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Livechat summary: leveraging lampposts as a key component of the smart city

Updated: Oct 18, 2018

Summary of the livechat led on Convercities street-lighting channel on July 5th, 2018.


Lampposts are everywhere in the city. Cities use them to hook advertising banners, traffic signage or surveillance cameras. In countries where the streetlight grid is powered 24/7, you find even more city or utility equipment hooked onto the poles.


Now, with the deployment of individual light point controllers, requiring an IoT wireless communication network in each street, will the lamppost become a new communication node for other sensors and smart city devices? Will light point controllers become a hub that collects data from other sensors around the pole and sends them to central management software and smart city apps? What are the missing pieces for lampposts to become the foundation of a smart city sensor network? How can cities generate revenue from lampposts to cover the cost of deploying such a smart city wireless network to control the lights? These were some of the topics discussed during this livechat on Convercities.


Today, advertising, traffic signs, cameras and wifi-spot on lampposts

Today, cities use lamppost to hook simple advertising banners, police signs, traffic signs, street names but also video-surveillance cameras and Wi-Fi spots that require fiber optic (or a 4G modem) to be brought to the pole.


Some cities, like Nantes Metropole (France) rents pole for authorized 3rd party to install Wi-Fi Spots. Other cities still need to define a renting strategy with a public pricing and associated billing and maintenance processes.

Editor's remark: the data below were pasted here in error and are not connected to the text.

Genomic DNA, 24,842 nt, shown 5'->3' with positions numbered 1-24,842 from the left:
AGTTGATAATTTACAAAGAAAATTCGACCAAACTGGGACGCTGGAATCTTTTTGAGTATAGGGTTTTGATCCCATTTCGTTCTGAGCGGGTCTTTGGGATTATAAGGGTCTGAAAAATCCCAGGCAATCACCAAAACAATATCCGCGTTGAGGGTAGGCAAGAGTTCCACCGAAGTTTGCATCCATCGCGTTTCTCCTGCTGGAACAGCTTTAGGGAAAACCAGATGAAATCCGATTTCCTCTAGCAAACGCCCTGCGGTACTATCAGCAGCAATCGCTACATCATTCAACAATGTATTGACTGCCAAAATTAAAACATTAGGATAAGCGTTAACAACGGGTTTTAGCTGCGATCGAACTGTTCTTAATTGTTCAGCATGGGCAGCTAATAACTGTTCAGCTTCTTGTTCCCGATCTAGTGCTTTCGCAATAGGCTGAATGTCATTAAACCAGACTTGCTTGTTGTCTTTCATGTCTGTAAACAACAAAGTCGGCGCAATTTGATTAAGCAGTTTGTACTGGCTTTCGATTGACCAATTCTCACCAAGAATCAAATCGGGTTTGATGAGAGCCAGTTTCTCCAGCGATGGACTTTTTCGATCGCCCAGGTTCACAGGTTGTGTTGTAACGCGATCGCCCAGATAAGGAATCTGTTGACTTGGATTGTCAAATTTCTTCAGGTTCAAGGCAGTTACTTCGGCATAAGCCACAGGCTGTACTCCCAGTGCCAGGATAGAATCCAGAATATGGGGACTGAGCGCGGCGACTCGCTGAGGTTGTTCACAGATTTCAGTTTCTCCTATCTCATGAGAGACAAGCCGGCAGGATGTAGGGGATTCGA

But, in Europe and Asia, the main issue to install electrical devices, including smart city devices, on streetlight poles is the need for power 24/7. In Europe and Asia, power is switched OFF in the morning by streetlight cabinets equipped with photocells, astronomical clocks or other control devices. Devices hooked on the pole then need to have their own battery to operate during the day. No problem in the USA, the UK, Australia and few other territories where streetlights have individual photocells and power is 24/7. That is a first challenge to address to turn lamppost into a smart city sensor platform. Cities like Auckland have addressed it and keep power 24/7 now that they are deploying individual light point controllers. But energy joule losses on the electrical network and maintenance processes still need to be addressed before making it possible.


Leveraging Light Point Controller as a communication hub for other sensors around

Once these challenges are addressed, the deployment of light point controllers on each luminaire enables to keep the power ON 24/7 on the streetlight grid. Each individual light point controllers is then programmed to switch the individual light ON/OFF at sunset/sunrise. Once equipped with such light point controllers, each lamppost is connected to an IoT wireless network. Each light point controller that embeds a wireless communication module to connect it to a central management software (whatever the wireless network is), could then serve as a local communication hub to collect data from sensors and other devices around the pole: noise sensors, air quality, humidity, traffic monitoring, occupation of the public domain (people counting), occupancy of parking spaces, detection of opposite direction of traffic and more. The IoT wireless network used by light point controllers would probably not be used for higher-bandwidth devices such as Wi-Fi spots and video-surveillance camera, which require dozens of Mb of data per second and at least a 4G (5G in the future) if not a fiber optic connection, but could be used as the backbone for all the lower bandwidth sensors.